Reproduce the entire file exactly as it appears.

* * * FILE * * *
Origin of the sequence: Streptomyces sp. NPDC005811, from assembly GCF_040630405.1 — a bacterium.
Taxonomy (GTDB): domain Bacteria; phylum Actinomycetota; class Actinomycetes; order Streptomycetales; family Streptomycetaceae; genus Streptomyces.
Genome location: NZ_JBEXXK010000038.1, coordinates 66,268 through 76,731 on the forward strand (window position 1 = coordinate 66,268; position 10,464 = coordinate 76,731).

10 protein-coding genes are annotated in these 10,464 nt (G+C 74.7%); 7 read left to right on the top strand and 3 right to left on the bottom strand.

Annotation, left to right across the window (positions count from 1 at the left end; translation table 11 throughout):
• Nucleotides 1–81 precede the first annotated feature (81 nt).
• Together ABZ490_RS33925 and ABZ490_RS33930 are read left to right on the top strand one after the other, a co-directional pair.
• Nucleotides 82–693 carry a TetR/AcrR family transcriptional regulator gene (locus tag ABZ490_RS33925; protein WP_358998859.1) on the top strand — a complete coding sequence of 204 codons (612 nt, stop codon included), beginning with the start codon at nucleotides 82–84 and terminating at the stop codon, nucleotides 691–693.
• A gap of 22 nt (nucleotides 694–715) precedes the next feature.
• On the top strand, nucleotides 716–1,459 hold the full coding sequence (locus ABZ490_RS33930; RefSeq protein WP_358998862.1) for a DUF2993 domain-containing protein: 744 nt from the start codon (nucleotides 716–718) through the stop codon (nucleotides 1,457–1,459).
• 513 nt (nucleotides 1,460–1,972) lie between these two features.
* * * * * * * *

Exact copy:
Origin of the sequence: Streptomyces sp. NPDC005811, from assembly GCF_040630405.1 — a bacterium.
Taxonomy (GTDB): domain Bacteria; phylum Actinomycetota; class Actinomycetes; order Streptomycetales; family Streptomycetaceae; genus Streptomyces.
Genome location: NZ_JBEXXK010000038.1, coordinates 66,268 through 76,731 on the forward strand (window position 1 = coordinate 66,268; position 10,464 = coordinate 76,731).

10 protein-coding genes are annotated in these 10,464 nt (G+C 74.7%); 7 read left to right on the top strand and 3 right to left on the bottom strand.

Annotation, left to right across the window (positions count from 1 at the left end; translation table 11 throughout):
• Nucleotides 1–81 precede the first annotated feature (81 nt).
• Together ABZ490_RS33925 and ABZ490_RS33930 are read left to right on the top strand one after the other, a co-directional pair.
• Nucleotides 82–693 carry a TetR/AcrR family transcriptional regulator gene (locus tag ABZ490_RS33925; protein WP_358998859.1) on the top strand — a complete coding sequence of 204 codons (612 nt, stop codon included), beginning with the start codon at nucleotides 82–84 and terminating at the stop codon, nucleotides 691–693.
• A gap of 22 nt (nucleotides 694–715) precedes the next feature.
• On the top strand, nucleotides 716–1,459 hold the full coding sequence (locus ABZ490_RS33930; RefSeq protein WP_358998862.1) for a DUF2993 domain-containing protein: 744 nt from the start codon (nucleotides 716–718) through the stop codon (nucleotides 1,457–1,459).
• 513 nt (nucleotides 1,460–1,972) lie between these two features.